The former rebels have erected barricades, blocking traffic in the city; the news agency reports said quoting military sources.
The rebellion in Bouaké, a city of half a million inhabitants, 350km north of the economic capital Abidjan, comes five months after a similar revolt, when thousands of soldiers left their barracks to demand back pay and benefits.
Unrest linked to the mutiny was then witnessed in cities across the country, including in Abidjan, where gunfire rang out at the defence ministry after soldiers entered the city’s military headquarters.
At the time, the government agreed to take into account the soldiers’ demands concerning bonus payments and improvement of living and working conditions.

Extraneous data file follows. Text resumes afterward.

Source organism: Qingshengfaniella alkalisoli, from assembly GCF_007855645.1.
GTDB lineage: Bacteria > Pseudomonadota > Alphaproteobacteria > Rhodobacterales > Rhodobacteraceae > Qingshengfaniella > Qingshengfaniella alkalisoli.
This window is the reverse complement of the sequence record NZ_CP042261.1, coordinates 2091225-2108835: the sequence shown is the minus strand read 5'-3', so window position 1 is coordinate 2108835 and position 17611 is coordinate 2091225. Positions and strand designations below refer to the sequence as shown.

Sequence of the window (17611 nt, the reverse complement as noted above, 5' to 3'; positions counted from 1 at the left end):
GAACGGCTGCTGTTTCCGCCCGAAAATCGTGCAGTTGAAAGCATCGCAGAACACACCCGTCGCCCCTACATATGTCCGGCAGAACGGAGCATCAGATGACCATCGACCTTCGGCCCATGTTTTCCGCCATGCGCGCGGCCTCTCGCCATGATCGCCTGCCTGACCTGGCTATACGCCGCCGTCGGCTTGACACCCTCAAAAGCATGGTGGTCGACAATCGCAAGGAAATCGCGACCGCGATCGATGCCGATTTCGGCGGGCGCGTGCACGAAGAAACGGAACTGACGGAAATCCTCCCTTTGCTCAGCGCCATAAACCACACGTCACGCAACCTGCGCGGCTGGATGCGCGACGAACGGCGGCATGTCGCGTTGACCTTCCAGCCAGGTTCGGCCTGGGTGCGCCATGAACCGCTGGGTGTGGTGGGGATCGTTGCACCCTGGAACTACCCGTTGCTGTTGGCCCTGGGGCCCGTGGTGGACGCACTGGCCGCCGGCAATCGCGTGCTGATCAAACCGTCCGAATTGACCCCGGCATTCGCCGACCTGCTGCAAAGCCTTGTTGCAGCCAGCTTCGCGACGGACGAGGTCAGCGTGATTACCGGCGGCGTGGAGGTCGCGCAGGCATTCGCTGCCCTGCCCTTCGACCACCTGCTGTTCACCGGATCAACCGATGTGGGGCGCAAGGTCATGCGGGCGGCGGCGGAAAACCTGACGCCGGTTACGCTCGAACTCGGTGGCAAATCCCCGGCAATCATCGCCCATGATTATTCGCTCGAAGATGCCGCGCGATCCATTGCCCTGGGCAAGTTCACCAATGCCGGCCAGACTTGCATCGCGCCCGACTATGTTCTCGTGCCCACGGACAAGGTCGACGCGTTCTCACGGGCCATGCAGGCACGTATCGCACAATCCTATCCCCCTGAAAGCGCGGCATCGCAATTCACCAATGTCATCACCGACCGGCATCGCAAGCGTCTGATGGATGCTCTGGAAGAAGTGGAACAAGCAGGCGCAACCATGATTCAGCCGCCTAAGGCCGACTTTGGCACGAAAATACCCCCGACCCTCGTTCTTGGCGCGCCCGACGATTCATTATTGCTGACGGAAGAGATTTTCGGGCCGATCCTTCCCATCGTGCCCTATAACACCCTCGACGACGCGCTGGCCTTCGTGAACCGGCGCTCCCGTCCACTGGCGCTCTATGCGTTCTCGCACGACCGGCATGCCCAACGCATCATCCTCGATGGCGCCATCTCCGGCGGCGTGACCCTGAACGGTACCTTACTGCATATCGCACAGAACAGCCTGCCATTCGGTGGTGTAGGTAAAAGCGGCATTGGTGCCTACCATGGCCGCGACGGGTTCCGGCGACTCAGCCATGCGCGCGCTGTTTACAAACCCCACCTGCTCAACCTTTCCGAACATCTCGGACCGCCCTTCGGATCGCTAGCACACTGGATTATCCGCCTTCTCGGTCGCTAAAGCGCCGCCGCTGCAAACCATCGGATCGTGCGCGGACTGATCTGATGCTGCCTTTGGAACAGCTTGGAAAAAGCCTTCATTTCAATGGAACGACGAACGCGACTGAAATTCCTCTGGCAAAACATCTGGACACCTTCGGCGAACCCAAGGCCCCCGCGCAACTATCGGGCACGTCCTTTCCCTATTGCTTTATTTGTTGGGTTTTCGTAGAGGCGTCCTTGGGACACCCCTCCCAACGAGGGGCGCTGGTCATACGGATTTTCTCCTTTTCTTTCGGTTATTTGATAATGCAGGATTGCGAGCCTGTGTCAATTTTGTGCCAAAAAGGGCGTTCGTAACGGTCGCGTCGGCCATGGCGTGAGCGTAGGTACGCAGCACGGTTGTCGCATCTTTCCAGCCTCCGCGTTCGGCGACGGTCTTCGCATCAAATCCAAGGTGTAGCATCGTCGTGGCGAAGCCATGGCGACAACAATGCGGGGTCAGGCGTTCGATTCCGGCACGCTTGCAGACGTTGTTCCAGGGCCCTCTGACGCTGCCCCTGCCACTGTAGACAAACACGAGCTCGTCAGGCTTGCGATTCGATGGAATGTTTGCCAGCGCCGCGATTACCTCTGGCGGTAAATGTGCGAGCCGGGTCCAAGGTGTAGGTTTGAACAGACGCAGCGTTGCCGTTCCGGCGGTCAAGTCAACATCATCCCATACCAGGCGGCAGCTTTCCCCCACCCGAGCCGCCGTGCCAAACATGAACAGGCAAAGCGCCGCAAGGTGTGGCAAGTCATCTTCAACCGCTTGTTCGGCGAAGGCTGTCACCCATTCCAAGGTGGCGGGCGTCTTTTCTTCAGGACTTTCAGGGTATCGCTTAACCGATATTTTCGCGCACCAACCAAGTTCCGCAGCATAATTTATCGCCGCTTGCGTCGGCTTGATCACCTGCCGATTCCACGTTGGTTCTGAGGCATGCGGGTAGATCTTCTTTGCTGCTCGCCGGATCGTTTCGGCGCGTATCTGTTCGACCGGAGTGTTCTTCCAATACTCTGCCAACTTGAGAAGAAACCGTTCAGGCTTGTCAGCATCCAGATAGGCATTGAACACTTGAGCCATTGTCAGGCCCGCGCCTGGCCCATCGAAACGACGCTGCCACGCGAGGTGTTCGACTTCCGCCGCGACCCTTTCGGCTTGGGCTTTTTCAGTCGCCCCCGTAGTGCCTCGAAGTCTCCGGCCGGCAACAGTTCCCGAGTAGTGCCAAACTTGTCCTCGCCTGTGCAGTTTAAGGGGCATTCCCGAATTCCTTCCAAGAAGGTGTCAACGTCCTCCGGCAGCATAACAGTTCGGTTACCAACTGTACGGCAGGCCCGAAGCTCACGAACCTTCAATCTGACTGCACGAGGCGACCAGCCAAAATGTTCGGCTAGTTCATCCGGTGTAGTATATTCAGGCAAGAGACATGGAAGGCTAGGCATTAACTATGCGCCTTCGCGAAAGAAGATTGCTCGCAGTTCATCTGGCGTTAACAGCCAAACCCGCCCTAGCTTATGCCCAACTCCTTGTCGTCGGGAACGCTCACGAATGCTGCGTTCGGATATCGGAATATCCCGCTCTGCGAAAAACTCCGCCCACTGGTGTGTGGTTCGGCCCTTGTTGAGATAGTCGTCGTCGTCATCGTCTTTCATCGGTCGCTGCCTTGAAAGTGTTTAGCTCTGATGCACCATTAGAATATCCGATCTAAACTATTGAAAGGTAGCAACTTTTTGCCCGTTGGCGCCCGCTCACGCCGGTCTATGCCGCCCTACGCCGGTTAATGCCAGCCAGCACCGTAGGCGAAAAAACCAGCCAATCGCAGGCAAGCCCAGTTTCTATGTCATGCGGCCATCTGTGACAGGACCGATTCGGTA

West Africa’s largest economy has emerged from a decade-long political crisis as one of the continent’s rising economies.
President Ouattara has received credit for overseeing the country’s resurgence, but has struggled to reform an army still filled with rebels who helped install him in 2011 after his predecessor, Laurent Gbagbo, refused to accept his electoral defeat.